George Friedman’s Thoughts: Geopolitics and Philosophy

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After last week’s piece on Aristotle’s four virtues, I received one reader response asking that I write on geopolitics rather than philosophy. One is enough to justify a serious reply. Most people equate the term “geopolitics” with international relations, perhaps with a tilt toward armed conflict. When people in the financial sector, for instance, point to “geopolitics” as the reason markets rise or fall, they invariably use the term to mean something foreign, violent and quite unexpected.

We use the term somewhat differently. For us, geopolitics is a methodology for understanding the international system. It’s a methodology that can help predict the evolution of the system over time, by regarding the nation-state – or any human community – as itself an actor, in which the course of the nation is shaped not by political leadership but by the nation itself.

In a nation of millions of people, leaders rise because of internal forces and act according to the constraints and imperatives the nation faces internally and externally. So, when I predicted the U.S. would dial back its international commitments, or that there would be a crisis in Ukraine, or that China would face overwhelming economic problems, I did not know who would be leading these countries, and it didn’t matter. The geopolitical method allowed me to focus on the underlying impersonal forces that were driving those nations.

This is the concept behind geopolitical forecasting – though the reality is far more disorderly. Geopolitics as I use it, as in the tradition dating back to Thucydides, is built on abstracting the nation-state as the key actor and dismisses the notion that political, economic or military leaders have control of vital events. They may control matters of lesser consequence, but in the main course of human events, they are prisoners of history, not the masters.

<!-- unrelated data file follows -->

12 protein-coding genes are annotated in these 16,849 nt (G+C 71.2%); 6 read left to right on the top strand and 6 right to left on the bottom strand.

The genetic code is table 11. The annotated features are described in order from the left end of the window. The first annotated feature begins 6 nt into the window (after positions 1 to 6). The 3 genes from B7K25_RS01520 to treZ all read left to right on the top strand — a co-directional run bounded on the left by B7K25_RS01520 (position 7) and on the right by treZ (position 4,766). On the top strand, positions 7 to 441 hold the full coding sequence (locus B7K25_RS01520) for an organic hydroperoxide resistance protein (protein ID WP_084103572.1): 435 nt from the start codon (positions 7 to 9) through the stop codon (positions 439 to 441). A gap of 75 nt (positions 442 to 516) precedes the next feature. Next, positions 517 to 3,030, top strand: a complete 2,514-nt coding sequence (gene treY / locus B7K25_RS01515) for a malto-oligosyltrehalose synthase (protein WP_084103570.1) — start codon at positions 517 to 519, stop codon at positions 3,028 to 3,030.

This was my first cut at geopolitics. Over time, it became obvious to me that the way I formulated geopolitics had some predictive value, but it failed to understand the global system in several ways. Most important, it takes the nation-state and prior incarnations of human community for granted. It fails to address the fundamental question of why they exist and the attendant issue of why human beings are constantly to be found in communities and rarely alone. If the nation-state is today the prime actor of history, what brought that condition into being?

To understand this, we must ask the question of what bonds human beings together. I have already talked about the love of one’s own in other pieces. But I have treated it as necessary. Empirically, it might be true for most of us and powerful enough to shape forces like patriotism. But there are humans, who are not obviously deranged, who choose not to love their own, be it parents, community or nation. Nor, even if they have that love, do they feel obligated to stand between their own and a dangerous world.

This poses a couple of problems for geopolitics. First, if the love of one’s own is a driving force and yet many choose to reject it, then there is choice operating in the system. Everything in my past thinking has sought to make choice an illusion, or so marginal as to be insignificant. But when you look at communities in decline, one of their characteristics is a decline in the love of one’s own. Therefore, the love of one’s own is not an absolute quality in humans. It is overwhelmingly powerful in most nation-states and explains their behavior. But it does not explain everything.

I have tried to subsume everything under necessity. England could not make peace with Germany because, over time, Germany’s control of the Continent would allow it to build a navy larger and newer than Britain’s, take away Britain’s empire and conquer Britain itself. Once France fell, the political system had to reshuffle itself, and what emerged was Winston Churchill, who rejected compromise. But from my model, had Churchill been hit by a car, someone else believing the same thing would have become prime minister. Britain was constrained from making peace because its imperative to control the seas would have been lost.